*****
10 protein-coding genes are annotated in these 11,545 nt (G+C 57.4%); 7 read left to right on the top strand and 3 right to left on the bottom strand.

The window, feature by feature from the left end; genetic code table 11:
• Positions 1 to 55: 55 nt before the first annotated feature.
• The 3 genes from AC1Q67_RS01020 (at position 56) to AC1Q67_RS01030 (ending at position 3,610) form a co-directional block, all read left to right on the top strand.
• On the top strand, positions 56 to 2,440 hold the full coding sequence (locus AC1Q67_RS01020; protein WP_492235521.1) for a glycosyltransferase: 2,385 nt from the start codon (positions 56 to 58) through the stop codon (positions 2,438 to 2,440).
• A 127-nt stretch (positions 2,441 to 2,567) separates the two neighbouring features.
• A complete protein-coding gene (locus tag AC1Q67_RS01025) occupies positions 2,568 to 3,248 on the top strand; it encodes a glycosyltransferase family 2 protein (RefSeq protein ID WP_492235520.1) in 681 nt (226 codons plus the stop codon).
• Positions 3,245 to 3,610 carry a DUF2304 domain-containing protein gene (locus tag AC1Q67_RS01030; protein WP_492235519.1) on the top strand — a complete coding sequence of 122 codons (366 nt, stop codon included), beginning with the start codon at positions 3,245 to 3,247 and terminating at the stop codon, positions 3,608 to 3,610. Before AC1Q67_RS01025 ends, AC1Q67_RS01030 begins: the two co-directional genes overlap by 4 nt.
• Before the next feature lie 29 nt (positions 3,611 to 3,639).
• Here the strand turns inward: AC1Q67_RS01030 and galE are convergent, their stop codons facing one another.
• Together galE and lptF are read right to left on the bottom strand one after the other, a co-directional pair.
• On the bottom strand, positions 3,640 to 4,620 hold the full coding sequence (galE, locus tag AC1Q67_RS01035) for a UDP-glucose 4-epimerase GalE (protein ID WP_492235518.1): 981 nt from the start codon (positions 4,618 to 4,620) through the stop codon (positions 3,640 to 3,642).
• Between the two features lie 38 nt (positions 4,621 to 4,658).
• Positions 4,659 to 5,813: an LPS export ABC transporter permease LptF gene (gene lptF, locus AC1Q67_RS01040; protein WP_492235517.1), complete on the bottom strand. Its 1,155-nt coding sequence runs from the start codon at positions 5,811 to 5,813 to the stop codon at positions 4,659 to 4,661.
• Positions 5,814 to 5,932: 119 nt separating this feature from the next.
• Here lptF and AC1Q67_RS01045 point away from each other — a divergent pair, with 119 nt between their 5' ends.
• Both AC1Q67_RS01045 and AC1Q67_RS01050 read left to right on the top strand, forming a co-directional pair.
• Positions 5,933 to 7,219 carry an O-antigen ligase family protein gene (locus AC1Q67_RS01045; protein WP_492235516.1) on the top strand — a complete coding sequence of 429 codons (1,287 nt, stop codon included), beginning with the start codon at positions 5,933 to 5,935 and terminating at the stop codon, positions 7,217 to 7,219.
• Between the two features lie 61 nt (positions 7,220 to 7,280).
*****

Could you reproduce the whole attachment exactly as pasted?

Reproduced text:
10 protein-coding genes are annotated in these 11,545 nt (G+C 57.4%); 7 read left to right on the top strand and 3 right to left on the bottom strand.

The window, feature by feature from the left end; genetic code table 11:
• Positions 1 to 55: 55 nt before the first annotated feature.
• The 3 genes from AC1Q67_RS01020 (at position 56) to AC1Q67_RS01030 (ending at position 3,610) form a co-directional block, all read left to right on the top strand.
• On the top strand, positions 56 to 2,440 hold the full coding sequence (locus AC1Q67_RS01020; protein WP_492235521.1) for a glycosyltransferase: 2,385 nt from the start codon (positions 56 to 58) through the stop codon (positions 2,438 to 2,440).
• A 127-nt stretch (positions 2,441 to 2,567) separates the two neighbouring features.
• A complete protein-coding gene (locus tag AC1Q67_RS01025) occupies positions 2,568 to 3,248 on the top strand; it encodes a glycosyltransferase family 2 protein (RefSeq protein ID WP_492235520.1) in 681 nt (226 codons plus the stop codon).
• Positions 3,245 to 3,610 carry a DUF2304 domain-containing protein gene (locus tag AC1Q67_RS01030; protein WP_492235519.1) on the top strand — a complete coding sequence of 122 codons (366 nt, stop codon included), beginning with the start codon at positions 3,245 to 3,247 and terminating at the stop codon, positions 3,608 to 3,610. Before AC1Q67_RS01025 ends, AC1Q67_RS01030 begins: the two co-directional genes overlap by 4 nt.
• Before the next feature lie 29 nt (positions 3,611 to 3,639).
• Here the strand turns inward: AC1Q67_RS01030 and galE are convergent, their stop codons facing one another.
• Together galE and lptF are read right to left on the bottom strand one after the other, a co-directional pair.
• On the bottom strand, positions 3,640 to 4,620 hold the full coding sequence (galE, locus tag AC1Q67_RS01035) for a UDP-glucose 4-epimerase GalE (protein ID WP_492235518.1): 981 nt from the start codon (positions 4,618 to 4,620) through the stop codon (positions 3,640 to 3,642).
• Between the two features lie 38 nt (positions 4,621 to 4,658).
• Positions 4,659 to 5,813: an LPS export ABC transporter permease LptF gene (gene lptF, locus AC1Q67_RS01040; protein WP_492235517.1), complete on the bottom strand. Its 1,155-nt coding sequence runs from the start codon at positions 5,811 to 5,813 to the stop codon at positions 4,659 to 4,661.
• Positions 5,814 to 5,932: 119 nt separating this feature from the next.
• Here lptF and AC1Q67_RS01045 point away from each other — a divergent pair, with 119 nt between their 5' ends.
• Both AC1Q67_RS01045 and AC1Q67_RS01050 read left to right on the top strand, forming a co-directional pair.
• Positions 5,933 to 7,219 carry an O-antigen ligase family protein gene (locus AC1Q67_RS01045; protein WP_492235516.1) on the top strand — a complete coding sequence of 429 codons (1,287 nt, stop codon included), beginning with the start codon at positions 5,933 to 5,935 and terminating at the stop codon, positions 7,217 to 7,219.
• Between the two features lie 61 nt (positions 7,220 to 7,280).